A potluck followed the mass. Held in Monsignor Hayes Hall — adjacent to the church and named after previous pastor Thomas Hayes — the banquet was equal parts culinary delight and continued devotee dedication. Amongst the hundreds of attendees were several “lifers,” members who have been members since the dedication ceremony 50 years ago. Both Peggy Stanczyk and Pat Edick are living proof of Holy Cross’s faith in its parishioners, and the parishioners’ faith in Holy Cross.
Stanczyk recalls fondly the days when her late husband served as an usher who helped install the pews, when her son was one of the first altar boys, and when she and her husband chose Holy Cross as the site of their own 50th anniversary celebration. Because of such strong ties, “I don’t go to any other church,” Stanczyk said.
Edick, whose children graduated from Holy Cross’s K-8 school along with Stanczyk’s, is equally hooked on Holy Cross, having served as Chairman of the Teachers and currently playing the role of greeter at every Sunday’s 8 a.m. mass. Edick remembers the days when, especially at Holy Cross, “money was scarce.”
And because life has a tendency to cycle, money may again be playing an undesired role in the livelihood of Holy Cross. The recent rumors regarding several iconic Mesa businesses — the possible closures of historic pizza joint Deano’s and popular fast-food hotspot Fosters — have in turn spawned rumors regarding Holy Cross. Although not officially a business, Holy Cross does indeed rely on donations to maintain its buildings and fund its charitable pursuits. Given the current economic situation, can the church’s sponsors — including Deano’s, which is also 50-years-old this year — continue to do so? Can Holy Cross’s parishioners continue to funnel money into the church when their incomes may be diminishing? And because pastors are paid via donations and tithes, can Holy Cross afford additional pastors?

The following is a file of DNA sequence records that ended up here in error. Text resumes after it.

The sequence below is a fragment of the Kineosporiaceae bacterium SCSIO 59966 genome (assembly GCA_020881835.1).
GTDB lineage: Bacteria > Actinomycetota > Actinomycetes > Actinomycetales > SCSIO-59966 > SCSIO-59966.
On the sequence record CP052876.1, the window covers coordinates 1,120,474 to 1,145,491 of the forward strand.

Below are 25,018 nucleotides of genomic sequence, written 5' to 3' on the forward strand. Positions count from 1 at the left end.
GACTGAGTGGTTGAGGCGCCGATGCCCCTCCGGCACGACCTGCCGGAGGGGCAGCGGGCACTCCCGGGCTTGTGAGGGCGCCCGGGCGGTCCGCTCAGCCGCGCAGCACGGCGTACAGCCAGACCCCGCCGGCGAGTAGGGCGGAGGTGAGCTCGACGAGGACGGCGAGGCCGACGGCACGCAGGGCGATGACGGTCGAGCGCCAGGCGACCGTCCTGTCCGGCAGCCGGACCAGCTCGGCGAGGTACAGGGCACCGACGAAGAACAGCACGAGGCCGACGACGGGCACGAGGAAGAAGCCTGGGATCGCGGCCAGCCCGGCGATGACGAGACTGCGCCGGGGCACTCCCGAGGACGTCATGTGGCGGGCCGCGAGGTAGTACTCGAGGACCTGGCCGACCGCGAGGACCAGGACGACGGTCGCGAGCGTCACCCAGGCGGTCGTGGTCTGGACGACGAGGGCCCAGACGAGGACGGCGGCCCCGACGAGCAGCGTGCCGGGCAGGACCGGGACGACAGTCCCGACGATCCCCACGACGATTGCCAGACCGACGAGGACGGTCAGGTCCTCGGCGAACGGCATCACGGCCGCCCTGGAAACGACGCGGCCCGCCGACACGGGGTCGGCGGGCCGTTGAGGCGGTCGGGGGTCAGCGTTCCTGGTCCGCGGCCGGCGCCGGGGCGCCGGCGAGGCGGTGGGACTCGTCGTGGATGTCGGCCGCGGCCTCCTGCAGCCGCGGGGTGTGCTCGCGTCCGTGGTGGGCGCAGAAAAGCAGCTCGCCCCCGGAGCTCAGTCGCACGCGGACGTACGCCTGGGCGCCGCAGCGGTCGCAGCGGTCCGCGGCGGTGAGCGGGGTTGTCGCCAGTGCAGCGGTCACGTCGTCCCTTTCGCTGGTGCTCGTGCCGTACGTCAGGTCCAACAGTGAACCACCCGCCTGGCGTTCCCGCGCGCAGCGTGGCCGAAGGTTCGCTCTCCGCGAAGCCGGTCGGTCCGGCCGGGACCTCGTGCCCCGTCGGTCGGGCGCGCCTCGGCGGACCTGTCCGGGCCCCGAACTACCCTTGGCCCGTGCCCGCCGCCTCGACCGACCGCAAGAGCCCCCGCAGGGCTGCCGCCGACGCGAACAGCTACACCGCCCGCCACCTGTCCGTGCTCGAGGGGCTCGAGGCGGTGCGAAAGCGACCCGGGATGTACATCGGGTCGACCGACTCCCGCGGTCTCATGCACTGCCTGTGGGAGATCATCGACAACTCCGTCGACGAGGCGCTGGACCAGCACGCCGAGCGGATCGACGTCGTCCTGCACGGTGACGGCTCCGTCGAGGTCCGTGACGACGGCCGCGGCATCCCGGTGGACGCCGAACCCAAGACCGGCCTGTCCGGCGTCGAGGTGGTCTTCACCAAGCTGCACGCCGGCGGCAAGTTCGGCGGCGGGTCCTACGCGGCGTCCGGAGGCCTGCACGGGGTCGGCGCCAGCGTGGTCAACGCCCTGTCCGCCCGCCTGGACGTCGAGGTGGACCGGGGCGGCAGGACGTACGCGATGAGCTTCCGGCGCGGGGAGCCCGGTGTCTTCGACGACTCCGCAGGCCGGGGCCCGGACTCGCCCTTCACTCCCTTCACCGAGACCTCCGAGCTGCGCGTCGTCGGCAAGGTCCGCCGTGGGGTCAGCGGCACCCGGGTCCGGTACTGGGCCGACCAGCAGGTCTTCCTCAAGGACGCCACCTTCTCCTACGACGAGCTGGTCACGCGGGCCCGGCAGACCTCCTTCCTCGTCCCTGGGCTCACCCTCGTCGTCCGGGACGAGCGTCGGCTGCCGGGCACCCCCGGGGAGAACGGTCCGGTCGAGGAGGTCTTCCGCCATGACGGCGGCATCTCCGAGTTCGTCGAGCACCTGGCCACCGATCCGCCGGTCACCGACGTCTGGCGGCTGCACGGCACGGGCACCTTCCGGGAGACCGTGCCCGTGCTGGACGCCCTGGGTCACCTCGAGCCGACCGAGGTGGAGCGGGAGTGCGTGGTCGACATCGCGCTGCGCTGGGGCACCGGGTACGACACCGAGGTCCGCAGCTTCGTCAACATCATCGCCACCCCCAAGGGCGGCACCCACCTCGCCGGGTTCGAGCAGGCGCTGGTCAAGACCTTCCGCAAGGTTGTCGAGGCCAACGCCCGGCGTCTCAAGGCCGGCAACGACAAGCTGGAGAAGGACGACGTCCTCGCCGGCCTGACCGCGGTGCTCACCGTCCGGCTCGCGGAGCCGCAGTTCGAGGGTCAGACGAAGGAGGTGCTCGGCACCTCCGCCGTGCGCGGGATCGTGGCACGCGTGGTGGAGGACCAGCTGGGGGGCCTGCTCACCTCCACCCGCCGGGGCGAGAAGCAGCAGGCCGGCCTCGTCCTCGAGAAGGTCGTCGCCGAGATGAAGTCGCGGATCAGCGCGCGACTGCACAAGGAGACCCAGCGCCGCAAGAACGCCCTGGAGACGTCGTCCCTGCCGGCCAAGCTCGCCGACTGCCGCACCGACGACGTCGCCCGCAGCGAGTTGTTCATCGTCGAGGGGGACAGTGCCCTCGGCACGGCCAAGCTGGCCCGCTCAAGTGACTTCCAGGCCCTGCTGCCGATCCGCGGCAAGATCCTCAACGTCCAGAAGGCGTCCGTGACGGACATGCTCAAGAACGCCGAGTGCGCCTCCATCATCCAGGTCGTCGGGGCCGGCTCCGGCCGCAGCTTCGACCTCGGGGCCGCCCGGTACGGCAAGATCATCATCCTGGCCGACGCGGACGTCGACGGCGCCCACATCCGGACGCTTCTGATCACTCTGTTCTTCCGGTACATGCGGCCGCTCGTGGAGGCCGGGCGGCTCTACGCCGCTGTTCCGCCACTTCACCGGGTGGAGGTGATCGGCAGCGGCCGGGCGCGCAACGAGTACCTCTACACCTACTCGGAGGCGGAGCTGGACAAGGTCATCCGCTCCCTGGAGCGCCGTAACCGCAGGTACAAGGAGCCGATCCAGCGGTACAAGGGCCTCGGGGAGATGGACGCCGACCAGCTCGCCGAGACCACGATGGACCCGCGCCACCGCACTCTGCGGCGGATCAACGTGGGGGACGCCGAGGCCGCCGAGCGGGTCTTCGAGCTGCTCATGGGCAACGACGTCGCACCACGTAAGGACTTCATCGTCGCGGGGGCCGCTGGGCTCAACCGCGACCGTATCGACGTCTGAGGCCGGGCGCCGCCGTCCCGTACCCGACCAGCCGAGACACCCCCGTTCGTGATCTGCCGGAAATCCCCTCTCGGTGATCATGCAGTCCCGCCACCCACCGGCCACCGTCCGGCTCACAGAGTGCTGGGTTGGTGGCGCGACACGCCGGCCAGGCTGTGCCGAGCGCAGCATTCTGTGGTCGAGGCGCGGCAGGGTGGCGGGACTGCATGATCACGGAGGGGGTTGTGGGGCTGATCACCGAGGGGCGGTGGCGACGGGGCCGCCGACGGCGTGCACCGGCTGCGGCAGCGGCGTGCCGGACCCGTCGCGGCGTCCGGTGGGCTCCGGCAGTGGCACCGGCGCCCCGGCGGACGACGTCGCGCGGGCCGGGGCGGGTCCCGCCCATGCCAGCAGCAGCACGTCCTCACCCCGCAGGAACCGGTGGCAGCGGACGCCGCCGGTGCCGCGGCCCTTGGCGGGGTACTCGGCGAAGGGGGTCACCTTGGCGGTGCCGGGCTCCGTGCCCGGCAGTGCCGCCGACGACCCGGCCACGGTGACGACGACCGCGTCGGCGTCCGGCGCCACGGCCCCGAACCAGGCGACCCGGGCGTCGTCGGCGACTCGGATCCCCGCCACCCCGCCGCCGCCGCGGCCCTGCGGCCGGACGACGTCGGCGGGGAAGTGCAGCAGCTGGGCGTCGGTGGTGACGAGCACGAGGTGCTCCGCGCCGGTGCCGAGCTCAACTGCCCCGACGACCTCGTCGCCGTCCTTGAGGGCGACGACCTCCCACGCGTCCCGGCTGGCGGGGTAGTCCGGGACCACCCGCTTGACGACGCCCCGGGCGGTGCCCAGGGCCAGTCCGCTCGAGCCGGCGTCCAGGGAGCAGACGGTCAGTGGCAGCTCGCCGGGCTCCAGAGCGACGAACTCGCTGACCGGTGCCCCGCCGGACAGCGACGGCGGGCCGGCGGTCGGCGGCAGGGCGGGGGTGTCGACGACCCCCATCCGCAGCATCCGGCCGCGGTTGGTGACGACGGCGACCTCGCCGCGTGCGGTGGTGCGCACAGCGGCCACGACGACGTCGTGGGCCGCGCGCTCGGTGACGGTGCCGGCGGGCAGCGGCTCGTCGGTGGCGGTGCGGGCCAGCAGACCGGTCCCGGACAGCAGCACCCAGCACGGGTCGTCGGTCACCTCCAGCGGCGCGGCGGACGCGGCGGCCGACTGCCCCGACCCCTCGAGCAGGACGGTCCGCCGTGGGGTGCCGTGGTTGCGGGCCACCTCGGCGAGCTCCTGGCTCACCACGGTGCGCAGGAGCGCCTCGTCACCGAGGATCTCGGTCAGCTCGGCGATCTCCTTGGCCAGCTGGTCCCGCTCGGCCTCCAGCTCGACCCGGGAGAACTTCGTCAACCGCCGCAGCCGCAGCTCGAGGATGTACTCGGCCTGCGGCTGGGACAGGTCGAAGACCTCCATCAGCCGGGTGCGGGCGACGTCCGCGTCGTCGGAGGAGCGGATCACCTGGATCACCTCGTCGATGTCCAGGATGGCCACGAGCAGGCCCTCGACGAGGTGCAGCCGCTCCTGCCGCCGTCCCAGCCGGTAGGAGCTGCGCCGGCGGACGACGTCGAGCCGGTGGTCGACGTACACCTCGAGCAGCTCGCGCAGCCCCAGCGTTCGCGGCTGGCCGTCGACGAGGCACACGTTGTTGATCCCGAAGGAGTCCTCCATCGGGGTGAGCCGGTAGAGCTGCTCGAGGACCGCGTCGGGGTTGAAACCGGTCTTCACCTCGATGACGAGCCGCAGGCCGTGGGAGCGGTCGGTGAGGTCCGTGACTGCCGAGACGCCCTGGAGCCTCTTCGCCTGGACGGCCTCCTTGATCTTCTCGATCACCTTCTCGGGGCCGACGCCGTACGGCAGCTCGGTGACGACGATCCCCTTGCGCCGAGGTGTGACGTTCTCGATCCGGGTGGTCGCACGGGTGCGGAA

According to Deacon Curran, the rumor that pastors have been hard to come by is false. Because Holy Cross is part of the Los Angeles Archdiocese — which sprawls from Oxnard to Santa Maria, from the ocean to the Simi Valley — there are apparently a bevy of pastors to choose from. At Holy Cross, the multiple religious posts are filled: There are four deacons and two pastors. Pastor Ludo DeClippel and Father Alfred are both Josephite priests, meaning that their primary focus is on youth education.
Although the future financial strength of Holy Cross remains to be seen, what remains solid is Holy Cross’s tenacity. While a depressing economy may sound alarm bells for many, Holy Cross has demonstrated time and time again that dire straits are not necessarily damning, and can even be unifying, harboring the potential to fine-tune the core of its mission: family values.